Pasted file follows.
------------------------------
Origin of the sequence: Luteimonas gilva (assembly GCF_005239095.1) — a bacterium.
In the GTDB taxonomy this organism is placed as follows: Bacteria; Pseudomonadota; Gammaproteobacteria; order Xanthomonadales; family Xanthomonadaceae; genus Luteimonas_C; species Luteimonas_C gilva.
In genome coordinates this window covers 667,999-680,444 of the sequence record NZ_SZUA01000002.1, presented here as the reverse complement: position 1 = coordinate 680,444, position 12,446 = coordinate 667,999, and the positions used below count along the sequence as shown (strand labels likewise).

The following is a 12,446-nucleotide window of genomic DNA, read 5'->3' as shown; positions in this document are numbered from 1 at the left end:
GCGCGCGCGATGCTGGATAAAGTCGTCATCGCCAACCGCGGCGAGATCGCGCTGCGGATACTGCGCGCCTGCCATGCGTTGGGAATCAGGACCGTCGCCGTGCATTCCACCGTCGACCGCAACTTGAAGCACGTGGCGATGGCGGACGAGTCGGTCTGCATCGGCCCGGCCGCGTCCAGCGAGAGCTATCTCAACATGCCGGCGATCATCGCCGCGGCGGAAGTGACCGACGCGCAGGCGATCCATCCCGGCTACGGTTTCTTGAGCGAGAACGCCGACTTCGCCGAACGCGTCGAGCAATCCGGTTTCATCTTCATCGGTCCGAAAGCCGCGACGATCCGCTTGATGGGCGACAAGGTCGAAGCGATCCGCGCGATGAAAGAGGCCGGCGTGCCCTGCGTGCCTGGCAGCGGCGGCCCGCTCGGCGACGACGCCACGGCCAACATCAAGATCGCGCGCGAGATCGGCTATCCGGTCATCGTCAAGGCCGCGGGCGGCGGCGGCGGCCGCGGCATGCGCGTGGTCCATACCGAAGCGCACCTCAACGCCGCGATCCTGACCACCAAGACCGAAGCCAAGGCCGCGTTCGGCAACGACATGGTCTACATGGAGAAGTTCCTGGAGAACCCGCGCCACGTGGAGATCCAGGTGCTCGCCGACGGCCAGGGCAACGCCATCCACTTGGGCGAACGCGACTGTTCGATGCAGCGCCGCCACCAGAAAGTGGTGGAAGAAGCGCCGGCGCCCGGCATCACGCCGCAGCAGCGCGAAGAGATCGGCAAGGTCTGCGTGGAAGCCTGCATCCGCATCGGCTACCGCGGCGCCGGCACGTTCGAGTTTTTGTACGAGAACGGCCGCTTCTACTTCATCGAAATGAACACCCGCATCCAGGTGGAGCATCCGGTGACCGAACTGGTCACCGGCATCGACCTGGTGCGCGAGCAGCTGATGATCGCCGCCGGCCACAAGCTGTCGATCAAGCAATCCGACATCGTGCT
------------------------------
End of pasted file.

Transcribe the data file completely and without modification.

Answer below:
Origin of the sequence: Luteimonas gilva (assembly GCF_005239095.1) — a bacterium.
In the GTDB taxonomy this organism is placed as follows: Bacteria; Pseudomonadota; Gammaproteobacteria; order Xanthomonadales; family Xanthomonadaceae; genus Luteimonas_C; species Luteimonas_C gilva.
In genome coordinates this window covers 667,999-680,444 of the sequence record NZ_SZUA01000002.1, presented here as the reverse complement: position 1 = coordinate 680,444, position 12,446 = coordinate 667,999, and the positions used below count along the sequence as shown (strand labels likewise).

The following is a 12,446-nucleotide window of genomic DNA, read 5'->3' as shown; positions in this document are numbered from 1 at the left end:
GCGCGCGCGATGCTGGATAAAGTCGTCATCGCCAACCGCGGCGAGATCGCGCTGCGGATACTGCGCGCCTGCCATGCGTTGGGAATCAGGACCGTCGCCGTGCATTCCACCGTCGACCGCAACTTGAAGCACGTGGCGATGGCGGACGAGTCGGTCTGCATCGGCCCGGCCGCGTCCAGCGAGAGCTATCTCAACATGCCGGCGATCATCGCCGCGGCGGAAGTGACCGACGCGCAGGCGATCCATCCCGGCTACGGTTTCTTGAGCGAGAACGCCGACTTCGCCGAACGCGTCGAGCAATCCGGTTTCATCTTCATCGGTCCGAAAGCCGCGACGATCCGCTTGATGGGCGACAAGGTCGAAGCGATCCGCGCGATGAAAGAGGCCGGCGTGCCCTGCGTGCCTGGCAGCGGCGGCCCGCTCGGCGACGACGCCACGGCCAACATCAAGATCGCGCGCGAGATCGGCTATCCGGTCATCGTCAAGGCCGCGGGCGGCGGCGGCGGCCGCGGCATGCGCGTGGTCCATACCGAAGCGCACCTCAACGCCGCGATCCTGACCACCAAGACCGAAGCCAAGGCCGCGTTCGGCAACGACATGGTCTACATGGAGAAGTTCCTGGAGAACCCGCGCCACGTGGAGATCCAGGTGCTCGCCGACGGCCAGGGCAACGCCATCCACTTGGGCGAACGCGACTGTTCGATGCAGCGCCGCCACCAGAAAGTGGTGGAAGAAGCGCCGGCGCCCGGCATCACGCCGCAGCAGCGCGAAGAGATCGGCAAGGTCTGCGTGGAAGCCTGCATCCGCATCGGCTACCGCGGCGCCGGCACGTTCGAGTTTTTGTACGAGAACGGCCGCTTCTACTTCATCGAAATGAACACCCGCATCCAGGTGGAGCATCCGGTGACCGAACTGGTCACCGGCATCGACCTGGTGCGCGAGCAGCTGATGATCGCCGCCGGCCACAAGCTGTCGATCAAGCAATCCGACATCGTGCT